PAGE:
Ahh but you forget about Telecom's big dividend Darren! Attractive to international market watchers and Kiwis alike. Yeah OK, but how long can that last.

Reporting season is always a good way to sort the wheat from the chaff- if you can understand most of the gobbledygook in company reports - and this coming reporting season will be more relevant to that mantra than any other year in recent memory simply because of the economic uncertainty that currently prevails but the time for some caution should come now, when deciding to buy stocks. It looks to me that some are piling into stocks simply because they see stock prices rising and that isn't a clever way to buy, especially in a beaten down market.

I have been buying recently but not all stocks should be bought because they appear to be "on sale". I bought for my own reasons because I consider them cheap and good companies.

I bought more Michael Hill International [MHI.NZ] and Auckland International Airport [AIA.NZ] recently because I like the good management of the former and the monopoly status of the latter.

The stock prices of these two are interesting. Michael Hill's is probably trading at fair value given the dire nature of the retail industry, especially for discretionary stuff like jewelery (I saw nobody in my Albany MH on an otherwise busy retail day last week and they were offering free coffee) but Airport shares are trading at a heavy discount to value given that looming profit will only be slightly down from last year. The yang to that particular ying is that less than two years ago the Canadians and the Arabs offered over NZ$3.65 per share to buy the company, probably then overvaluing the company based on similar profits to this years one.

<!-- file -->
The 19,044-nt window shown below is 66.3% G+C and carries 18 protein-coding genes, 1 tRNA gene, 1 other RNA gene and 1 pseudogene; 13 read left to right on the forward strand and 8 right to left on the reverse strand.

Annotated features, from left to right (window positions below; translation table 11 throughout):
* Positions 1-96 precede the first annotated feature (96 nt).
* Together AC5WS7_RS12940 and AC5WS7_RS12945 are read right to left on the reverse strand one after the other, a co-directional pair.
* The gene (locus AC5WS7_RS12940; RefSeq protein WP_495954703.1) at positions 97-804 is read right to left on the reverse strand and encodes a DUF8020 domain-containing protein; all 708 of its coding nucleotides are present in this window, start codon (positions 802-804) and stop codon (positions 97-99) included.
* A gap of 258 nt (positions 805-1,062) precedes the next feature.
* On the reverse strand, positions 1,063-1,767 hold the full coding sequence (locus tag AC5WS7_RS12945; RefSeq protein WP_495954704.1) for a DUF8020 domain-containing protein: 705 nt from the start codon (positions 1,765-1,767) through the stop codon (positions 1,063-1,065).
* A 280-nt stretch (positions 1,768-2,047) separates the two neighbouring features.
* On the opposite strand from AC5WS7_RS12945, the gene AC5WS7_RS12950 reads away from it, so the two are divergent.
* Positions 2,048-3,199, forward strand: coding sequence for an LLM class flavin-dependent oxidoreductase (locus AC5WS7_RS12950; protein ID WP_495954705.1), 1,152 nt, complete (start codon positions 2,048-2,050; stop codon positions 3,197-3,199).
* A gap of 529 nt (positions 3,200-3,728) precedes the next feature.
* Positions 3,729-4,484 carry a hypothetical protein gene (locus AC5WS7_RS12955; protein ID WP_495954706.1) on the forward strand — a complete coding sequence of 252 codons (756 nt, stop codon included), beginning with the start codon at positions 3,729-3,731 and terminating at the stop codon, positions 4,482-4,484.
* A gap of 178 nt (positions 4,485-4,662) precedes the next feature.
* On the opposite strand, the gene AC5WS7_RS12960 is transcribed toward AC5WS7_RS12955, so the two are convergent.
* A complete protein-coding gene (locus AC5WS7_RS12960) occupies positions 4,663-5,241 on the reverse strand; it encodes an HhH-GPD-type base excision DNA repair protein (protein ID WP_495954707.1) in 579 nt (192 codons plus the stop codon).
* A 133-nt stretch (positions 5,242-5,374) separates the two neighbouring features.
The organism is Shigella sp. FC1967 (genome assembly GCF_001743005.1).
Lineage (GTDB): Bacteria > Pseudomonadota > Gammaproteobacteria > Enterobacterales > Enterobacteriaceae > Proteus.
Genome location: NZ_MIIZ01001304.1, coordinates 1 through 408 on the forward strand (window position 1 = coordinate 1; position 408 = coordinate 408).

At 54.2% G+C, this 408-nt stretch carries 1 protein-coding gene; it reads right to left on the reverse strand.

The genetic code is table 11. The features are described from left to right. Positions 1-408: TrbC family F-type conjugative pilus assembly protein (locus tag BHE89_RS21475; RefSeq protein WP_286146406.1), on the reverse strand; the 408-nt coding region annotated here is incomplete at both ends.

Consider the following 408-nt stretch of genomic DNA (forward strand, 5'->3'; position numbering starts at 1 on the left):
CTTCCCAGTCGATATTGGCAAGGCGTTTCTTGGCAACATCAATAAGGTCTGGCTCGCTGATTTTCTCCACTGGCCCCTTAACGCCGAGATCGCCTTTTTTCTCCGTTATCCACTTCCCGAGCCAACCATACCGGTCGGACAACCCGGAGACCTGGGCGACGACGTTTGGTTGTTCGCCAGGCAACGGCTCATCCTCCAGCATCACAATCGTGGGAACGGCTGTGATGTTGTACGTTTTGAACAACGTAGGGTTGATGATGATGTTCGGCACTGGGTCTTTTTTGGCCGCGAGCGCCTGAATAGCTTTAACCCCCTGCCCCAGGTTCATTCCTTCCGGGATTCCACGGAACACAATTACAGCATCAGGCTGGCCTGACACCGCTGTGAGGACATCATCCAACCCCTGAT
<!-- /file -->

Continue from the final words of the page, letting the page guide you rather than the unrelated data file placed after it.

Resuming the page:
In my not so humble opinion Auckland International Airport is worth way more than $3.65 per share in the long term, (5 years plus) see monopoly status again for an explanation of that exuberant statement.

Yes, it is a good time to buy stocks because company share prices are on sale but fundamentals still do apply and it is worth looking even closer today than usual because of the x factor of the economic downturn. The reporting season will tell us if we have been right over the last 6 months, at least in the short to medium term, rather than betting on market whims.

I have only a short market experience (around 12 years) but now more than ever the disconnect between the current profit, future prospects and health of our NZX listed companies and its sharemarket value is more pronounced - and that occurred when the market over accelerated in the earlier part of this century as well. Some companies are being way under valued and vice versa.

I guess that is what makes this game interesting, but the rules will change as the profit season reveals its hidden cards.

Disclosure I own SKC, FPH, HLG, AIA, MHI, WHS, PPL, & GFF shares.